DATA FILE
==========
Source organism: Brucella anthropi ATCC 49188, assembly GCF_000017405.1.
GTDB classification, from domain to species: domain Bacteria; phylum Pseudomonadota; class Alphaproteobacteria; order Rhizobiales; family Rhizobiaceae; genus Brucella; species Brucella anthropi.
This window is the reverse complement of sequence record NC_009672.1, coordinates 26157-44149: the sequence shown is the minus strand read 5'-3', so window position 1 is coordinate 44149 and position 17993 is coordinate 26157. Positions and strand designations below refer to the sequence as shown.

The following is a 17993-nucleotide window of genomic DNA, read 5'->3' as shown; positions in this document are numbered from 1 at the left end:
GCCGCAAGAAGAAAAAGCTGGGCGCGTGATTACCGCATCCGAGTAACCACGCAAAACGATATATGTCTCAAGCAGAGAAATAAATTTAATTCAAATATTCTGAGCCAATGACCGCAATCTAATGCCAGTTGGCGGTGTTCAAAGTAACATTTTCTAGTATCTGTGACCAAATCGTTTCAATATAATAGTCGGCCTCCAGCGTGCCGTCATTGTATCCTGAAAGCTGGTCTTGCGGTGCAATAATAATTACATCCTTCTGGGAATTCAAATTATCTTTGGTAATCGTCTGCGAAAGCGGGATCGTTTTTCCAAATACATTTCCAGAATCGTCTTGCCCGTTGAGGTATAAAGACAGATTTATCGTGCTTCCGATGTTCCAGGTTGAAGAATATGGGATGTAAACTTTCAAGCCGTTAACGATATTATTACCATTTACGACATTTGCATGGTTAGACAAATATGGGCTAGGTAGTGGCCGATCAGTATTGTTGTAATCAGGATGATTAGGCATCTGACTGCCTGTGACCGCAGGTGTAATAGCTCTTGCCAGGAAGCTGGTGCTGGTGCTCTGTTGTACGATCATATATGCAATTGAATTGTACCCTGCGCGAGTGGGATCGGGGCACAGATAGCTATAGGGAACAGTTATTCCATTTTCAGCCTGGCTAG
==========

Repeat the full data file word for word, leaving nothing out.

Source organism: Brucella anthropi ATCC 49188, assembly GCF_000017405.1.
GTDB classification, from domain to species: domain Bacteria; phylum Pseudomonadota; class Alphaproteobacteria; order Rhizobiales; family Rhizobiaceae; genus Brucella; species Brucella anthropi.
This window is the reverse complement of sequence record NC_009672.1, coordinates 26157-44149: the sequence shown is the minus strand read 5'-3', so window position 1 is coordinate 44149 and position 17993 is coordinate 26157. Positions and strand designations below refer to the sequence as shown.

The following is a 17993-nucleotide window of genomic DNA, read 5'->3' as shown; positions in this document are numbered from 1 at the left end:
GCCGCAAGAAGAAAAAGCTGGGCGCGTGATTACCGCATCCGAGTAACCACGCAAAACGATATATGTCTCAAGCAGAGAAATAAATTTAATTCAAATATTCTGAGCCAATGACCGCAATCTAATGCCAGTTGGCGGTGTTCAAAGTAACATTTTCTAGTATCTGTGACCAAATCGTTTCAATATAATAGTCGGCCTCCAGCGTGCCGTCATTGTATCCTGAAAGCTGGTCTTGCGGTGCAATAATAATTACATCCTTCTGGGAATTCAAATTATCTTTGGTAATCGTCTGCGAAAGCGGGATCGTTTTTCCAAATACATTTCCAGAATCGTCTTGCCCGTTGAGGTATAAAGACAGATTTATCGTGCTTCCGATGTTCCAGGTTGAAGAATATGGGATGTAAACTTTCAAGCCGTTAACGATATTATTACCATTTACGACATTTGCATGGTTAGACAAATATGGGCTAGGTAGTGGCCGATCAGTATTGTTGTAATCAGGATGATTAGGCATCTGACTGCCTGTGACCGCAGGTGTAATAGCTCTTGCCAGGAAGCTGGTGCTGGTGCTCTGTTGTACGATCATATATGCAATTGAATTGTACCCTGCGCGAGTGGGATCGGGGCACAGATAGCTATAGGGAACAGTTATTCCATTTTCAGCCTGGCTAG